The House unanimously passed a bill to remove a seemingly obscure biking regulation disallowing seatless bikes.
The legislation would make way for elliptical bicycles, one of the many ways cycling is experiencing a boom in popularity since the pandemic.
During the committee process, Hage said people in The Villages and other parts of Florida ride the standing bicycles. Hage said Villages’ residents have received tickets for riding the elliptical bikes.
Florida’s current law prohibits a person from operating a bicycle without a seat. They can only ride “upon or astride a permanent and regular seat.”
Tickets for the offense incur a $15 penalty, plus court costs, which can end up costing a violator up to $56.50.
Under the new bill, Floridians would legally be allowed to ride bicycles without seats if designed by the manufacturer to be ridden that way.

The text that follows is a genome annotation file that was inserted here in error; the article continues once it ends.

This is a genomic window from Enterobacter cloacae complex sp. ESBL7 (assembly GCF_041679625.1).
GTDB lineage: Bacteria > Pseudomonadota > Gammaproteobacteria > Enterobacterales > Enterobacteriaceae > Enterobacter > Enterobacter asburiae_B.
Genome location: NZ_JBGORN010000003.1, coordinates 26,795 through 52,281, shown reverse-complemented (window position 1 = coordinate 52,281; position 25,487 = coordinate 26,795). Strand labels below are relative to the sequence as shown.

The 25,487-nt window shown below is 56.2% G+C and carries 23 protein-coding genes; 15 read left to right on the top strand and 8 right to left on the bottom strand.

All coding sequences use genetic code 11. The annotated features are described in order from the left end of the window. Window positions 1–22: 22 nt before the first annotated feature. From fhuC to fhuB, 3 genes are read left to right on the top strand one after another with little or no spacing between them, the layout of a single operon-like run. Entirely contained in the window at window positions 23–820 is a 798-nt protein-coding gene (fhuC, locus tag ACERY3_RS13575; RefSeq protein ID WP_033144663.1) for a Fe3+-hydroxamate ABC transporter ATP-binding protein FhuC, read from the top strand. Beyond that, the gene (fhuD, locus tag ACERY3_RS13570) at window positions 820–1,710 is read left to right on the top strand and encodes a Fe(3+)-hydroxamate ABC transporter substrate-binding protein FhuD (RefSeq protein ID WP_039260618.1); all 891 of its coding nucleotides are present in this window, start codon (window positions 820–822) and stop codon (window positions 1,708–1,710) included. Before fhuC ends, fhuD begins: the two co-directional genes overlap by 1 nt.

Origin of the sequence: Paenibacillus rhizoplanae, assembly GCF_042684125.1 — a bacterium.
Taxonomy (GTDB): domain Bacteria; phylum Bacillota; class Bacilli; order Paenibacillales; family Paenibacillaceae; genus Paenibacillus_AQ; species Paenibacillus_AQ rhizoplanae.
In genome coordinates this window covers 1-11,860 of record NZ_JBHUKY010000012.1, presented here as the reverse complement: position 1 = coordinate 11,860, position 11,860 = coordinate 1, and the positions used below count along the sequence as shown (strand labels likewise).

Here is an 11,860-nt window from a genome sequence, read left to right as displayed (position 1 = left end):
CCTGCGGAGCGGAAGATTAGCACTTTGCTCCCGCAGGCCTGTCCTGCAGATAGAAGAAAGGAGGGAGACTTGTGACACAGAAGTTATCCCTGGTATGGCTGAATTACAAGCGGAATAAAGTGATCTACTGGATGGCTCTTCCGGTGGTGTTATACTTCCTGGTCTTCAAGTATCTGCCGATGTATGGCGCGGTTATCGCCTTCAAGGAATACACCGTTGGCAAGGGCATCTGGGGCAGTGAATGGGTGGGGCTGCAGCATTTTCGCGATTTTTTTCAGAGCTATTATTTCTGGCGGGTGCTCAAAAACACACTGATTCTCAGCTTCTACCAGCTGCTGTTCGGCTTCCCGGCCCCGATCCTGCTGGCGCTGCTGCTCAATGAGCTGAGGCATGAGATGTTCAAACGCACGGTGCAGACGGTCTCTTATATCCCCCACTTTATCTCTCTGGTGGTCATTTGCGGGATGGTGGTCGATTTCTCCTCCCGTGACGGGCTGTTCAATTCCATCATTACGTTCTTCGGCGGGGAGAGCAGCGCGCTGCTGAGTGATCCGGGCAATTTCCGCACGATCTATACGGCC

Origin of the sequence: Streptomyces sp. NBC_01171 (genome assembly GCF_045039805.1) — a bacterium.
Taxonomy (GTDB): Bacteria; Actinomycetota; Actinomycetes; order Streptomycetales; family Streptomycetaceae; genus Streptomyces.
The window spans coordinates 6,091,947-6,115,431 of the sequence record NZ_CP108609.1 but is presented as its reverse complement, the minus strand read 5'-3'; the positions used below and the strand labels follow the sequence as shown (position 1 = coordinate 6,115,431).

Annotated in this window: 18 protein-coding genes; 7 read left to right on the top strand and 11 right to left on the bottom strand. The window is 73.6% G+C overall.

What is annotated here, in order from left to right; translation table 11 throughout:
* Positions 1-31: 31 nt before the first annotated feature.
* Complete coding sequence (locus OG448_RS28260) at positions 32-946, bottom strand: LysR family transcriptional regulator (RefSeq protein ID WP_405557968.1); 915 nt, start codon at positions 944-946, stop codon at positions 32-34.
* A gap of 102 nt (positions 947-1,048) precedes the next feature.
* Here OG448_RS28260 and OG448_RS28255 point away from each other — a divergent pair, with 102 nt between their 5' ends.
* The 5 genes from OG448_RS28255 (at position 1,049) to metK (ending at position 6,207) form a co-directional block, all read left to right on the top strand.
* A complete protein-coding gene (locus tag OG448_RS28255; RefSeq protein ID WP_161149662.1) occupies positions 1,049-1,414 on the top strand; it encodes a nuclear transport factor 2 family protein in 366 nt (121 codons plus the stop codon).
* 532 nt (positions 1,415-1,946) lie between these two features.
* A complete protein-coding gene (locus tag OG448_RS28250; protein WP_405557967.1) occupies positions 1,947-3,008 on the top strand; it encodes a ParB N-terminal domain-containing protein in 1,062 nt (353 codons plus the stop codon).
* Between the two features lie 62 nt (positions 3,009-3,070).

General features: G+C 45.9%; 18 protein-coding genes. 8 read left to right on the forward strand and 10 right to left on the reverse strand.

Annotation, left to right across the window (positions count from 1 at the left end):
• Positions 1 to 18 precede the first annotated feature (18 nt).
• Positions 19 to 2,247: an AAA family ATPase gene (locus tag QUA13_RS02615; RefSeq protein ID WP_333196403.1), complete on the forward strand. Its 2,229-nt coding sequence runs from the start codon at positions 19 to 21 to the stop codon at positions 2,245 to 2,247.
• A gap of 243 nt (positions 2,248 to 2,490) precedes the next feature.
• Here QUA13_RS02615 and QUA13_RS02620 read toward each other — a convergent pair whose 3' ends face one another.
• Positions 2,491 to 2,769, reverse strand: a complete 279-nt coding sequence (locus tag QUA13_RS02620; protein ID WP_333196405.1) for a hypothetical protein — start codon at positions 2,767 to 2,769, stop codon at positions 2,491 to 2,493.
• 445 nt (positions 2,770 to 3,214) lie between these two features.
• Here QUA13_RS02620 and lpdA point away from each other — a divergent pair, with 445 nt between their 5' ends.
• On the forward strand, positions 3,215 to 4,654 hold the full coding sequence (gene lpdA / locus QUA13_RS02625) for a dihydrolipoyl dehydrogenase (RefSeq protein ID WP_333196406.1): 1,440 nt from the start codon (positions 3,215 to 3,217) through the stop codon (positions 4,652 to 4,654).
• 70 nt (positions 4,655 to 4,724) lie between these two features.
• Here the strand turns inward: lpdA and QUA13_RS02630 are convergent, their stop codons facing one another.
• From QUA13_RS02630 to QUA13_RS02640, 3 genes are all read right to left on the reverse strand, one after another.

According to the bill’s analysis, no other state prohibits a person from riding a bicycle without a seat except for California, though California state law did include the exception for bikes designed by the manufacturer to be ridden without a seat.
The analysis also said the fiscal impact to municipalities would be the loss of revenue generate by citations.
The Senate is ready to take up companion legislation (SB 738) as soon as next week. That bill is sponsored by Sen. Dennis Baxley.